A new discovery might be providing some serious nightmare fuel for those with ornithophobia. While the present-day common ostrich weighs between 230 to 346 pounds (104 to 156 kilograms), an ostrich-like theropod dinosaur named ornithomimosaur could reach the more than 1,700 pounds (800 kg) when it roamed the Earth. And just like the modern-day ostrich, it couldn’t fly.
A study published today in the journal PLOS One details how this dino-bird was able to grow to such an enormous size. Ornithomimosaurs (which means “bird-mimic lizards”) lived during the Late Cretaceous Period, about 100.5 million years ago to 66 million years ago, and they had small heads, long arms, and strong legs.
At this time, the Rocky Mountains or Colorado plateau had yet to form and a seaway split the the present-day continent of North America into two landmasses. To the west was Laramidia, which stretched from Mexico up to Alaska. To the east, was Appalachia. Fossils from the eastern region have been a rare find, so this ancient ecosystem is poorly understood. This study describe some new fossils of ornithomimosaur dinosaurs from the Eutaw Formation in discovered recently in current day Mississippi.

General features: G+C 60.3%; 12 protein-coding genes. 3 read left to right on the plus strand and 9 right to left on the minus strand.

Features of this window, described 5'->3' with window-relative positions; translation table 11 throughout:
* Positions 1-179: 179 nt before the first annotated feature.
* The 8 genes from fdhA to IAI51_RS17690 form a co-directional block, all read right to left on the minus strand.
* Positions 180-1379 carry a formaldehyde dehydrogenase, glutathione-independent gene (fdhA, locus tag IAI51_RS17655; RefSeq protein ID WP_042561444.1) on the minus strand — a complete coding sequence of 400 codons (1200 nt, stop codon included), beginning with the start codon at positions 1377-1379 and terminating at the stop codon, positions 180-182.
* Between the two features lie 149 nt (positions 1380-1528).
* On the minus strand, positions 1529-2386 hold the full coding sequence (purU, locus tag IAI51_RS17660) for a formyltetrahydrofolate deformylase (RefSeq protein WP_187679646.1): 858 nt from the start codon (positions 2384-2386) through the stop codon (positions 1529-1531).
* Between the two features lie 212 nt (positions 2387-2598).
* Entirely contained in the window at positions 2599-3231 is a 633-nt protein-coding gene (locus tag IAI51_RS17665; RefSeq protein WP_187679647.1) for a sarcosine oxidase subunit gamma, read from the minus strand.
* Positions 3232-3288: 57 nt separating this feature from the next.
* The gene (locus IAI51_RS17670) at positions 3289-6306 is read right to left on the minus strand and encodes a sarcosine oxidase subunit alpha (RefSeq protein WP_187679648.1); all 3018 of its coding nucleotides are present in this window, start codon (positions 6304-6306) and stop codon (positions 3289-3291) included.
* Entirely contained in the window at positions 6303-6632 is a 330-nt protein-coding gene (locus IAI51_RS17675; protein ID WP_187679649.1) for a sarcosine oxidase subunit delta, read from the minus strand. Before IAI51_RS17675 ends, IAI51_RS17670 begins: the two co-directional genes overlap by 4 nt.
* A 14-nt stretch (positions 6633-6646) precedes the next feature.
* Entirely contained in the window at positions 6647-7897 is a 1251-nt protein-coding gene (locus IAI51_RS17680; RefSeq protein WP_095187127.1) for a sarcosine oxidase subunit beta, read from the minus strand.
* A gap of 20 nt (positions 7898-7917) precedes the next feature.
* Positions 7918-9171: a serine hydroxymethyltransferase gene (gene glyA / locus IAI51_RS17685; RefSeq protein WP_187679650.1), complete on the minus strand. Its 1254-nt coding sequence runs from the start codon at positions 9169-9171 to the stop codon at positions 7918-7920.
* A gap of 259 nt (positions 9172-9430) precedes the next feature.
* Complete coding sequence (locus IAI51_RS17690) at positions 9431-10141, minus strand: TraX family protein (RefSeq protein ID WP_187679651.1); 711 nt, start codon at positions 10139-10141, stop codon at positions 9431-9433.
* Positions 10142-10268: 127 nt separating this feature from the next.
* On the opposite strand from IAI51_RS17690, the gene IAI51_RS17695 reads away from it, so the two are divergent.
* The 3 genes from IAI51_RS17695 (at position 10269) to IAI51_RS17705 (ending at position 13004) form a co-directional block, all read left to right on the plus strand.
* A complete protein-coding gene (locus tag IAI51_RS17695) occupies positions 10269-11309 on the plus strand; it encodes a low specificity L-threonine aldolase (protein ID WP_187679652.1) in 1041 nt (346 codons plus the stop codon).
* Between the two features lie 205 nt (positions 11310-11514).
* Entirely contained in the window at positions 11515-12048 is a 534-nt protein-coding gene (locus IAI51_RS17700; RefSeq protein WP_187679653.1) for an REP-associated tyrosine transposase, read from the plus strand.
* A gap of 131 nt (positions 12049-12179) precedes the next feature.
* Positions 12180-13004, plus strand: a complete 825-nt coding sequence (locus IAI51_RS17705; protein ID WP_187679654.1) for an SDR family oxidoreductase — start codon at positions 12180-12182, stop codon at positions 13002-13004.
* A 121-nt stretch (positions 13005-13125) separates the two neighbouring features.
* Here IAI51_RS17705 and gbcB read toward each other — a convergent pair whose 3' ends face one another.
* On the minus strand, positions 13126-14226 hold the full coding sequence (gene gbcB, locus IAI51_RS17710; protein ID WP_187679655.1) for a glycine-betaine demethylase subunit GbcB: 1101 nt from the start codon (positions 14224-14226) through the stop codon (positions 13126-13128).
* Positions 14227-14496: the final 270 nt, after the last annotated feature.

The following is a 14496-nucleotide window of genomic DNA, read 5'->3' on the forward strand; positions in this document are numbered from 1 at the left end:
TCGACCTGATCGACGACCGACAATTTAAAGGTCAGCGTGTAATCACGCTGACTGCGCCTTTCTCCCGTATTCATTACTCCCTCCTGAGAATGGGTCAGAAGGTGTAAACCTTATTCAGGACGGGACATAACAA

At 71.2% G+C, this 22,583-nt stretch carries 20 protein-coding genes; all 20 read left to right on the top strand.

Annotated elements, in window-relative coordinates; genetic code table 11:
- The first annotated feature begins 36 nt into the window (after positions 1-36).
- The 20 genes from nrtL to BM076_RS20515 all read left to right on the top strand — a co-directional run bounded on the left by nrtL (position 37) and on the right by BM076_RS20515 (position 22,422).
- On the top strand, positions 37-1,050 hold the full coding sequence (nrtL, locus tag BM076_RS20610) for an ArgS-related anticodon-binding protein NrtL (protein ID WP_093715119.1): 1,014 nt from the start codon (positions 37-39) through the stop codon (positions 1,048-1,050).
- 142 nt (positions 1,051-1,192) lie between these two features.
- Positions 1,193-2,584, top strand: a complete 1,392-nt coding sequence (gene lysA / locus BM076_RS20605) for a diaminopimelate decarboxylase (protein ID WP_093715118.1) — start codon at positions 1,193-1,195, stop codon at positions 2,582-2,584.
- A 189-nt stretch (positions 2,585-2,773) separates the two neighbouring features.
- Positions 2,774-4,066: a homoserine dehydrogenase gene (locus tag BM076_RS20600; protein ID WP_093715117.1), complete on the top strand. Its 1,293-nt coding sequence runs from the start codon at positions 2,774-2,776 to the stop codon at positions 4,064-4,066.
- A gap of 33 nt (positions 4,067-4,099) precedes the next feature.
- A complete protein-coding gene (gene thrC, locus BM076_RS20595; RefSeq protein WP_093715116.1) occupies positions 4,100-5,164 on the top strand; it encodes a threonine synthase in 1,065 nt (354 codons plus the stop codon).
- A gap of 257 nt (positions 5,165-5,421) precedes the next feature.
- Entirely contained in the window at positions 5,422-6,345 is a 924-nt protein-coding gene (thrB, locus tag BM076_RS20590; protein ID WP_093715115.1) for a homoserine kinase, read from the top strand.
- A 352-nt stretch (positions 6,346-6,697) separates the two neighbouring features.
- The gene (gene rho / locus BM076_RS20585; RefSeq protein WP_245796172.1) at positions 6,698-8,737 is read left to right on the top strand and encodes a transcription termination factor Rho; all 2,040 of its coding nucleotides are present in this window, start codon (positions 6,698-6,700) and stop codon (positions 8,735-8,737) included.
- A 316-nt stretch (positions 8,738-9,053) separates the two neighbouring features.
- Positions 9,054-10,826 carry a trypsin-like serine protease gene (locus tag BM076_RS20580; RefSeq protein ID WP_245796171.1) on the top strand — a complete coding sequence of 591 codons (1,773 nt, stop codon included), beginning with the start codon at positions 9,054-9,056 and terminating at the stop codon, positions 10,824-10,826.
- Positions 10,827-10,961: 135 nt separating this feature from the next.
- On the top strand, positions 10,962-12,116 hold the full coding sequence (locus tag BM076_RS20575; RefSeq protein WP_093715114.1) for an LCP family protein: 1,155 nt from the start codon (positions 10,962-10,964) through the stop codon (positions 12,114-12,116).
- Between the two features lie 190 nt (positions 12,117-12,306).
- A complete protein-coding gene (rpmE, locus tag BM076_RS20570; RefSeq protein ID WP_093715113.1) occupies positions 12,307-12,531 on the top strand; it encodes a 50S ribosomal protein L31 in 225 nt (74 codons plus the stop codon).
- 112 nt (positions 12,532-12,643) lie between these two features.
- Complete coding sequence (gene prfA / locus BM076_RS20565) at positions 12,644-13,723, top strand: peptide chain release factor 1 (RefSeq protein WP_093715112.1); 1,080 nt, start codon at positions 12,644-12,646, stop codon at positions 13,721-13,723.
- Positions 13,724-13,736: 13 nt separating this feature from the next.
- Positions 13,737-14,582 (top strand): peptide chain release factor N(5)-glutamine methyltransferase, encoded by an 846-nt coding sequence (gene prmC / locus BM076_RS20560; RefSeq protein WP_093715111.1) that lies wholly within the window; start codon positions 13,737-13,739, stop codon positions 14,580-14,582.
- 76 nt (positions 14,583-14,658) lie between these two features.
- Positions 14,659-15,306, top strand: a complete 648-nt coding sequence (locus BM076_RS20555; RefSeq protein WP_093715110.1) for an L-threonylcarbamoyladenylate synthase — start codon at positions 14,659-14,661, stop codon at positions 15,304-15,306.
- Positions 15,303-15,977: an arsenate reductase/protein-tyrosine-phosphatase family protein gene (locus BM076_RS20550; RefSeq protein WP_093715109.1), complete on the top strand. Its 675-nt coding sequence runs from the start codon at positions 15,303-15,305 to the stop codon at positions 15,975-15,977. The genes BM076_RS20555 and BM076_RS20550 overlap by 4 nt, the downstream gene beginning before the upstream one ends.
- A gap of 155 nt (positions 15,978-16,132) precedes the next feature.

The new fossils include foot bones that date back 85 million years ago. These prehistoric claws are helping scientists better understand this period of North American dinosaur evolution. The authors compared the proportions of both sets of fossils and the patterns of growth within the bones, and determined that the fossils likely represent two different species of ornithomimosaurs. One likely belonged to a relatively small species, and one that was very big—coming in at about 1,700 pounds (800 kg) and likely still growing when it died. These findings mean that this particular specimen is among the largest ornithomimosaurs ever known.
In addition to filling in some evolutionary gaps, these fossils show that both giant body sizes and multiple dinosaur species living side-by-side. This is a recurring trend in these dinosaurs across North America and in Asia, Europe, and Africa where ornithomimosaurs fossils have also been found. More study will hopefully explain some of the factors behind the success of both growing big and cohabitating.
“The co-existence of medium- and large-bodied ornithomimosaur taxa during the Late Cretaceous Santonian of North America does not only provide key information on the diversity and distribution of North American ornithomimosaurs from the Appalachian landmass, but it also suggests broader evidence of multiple cohabiting species of ornithomimosaurian dinosaurs in Late Cretaceous ecosystems of Laurasia,” wrote the authors in a press release.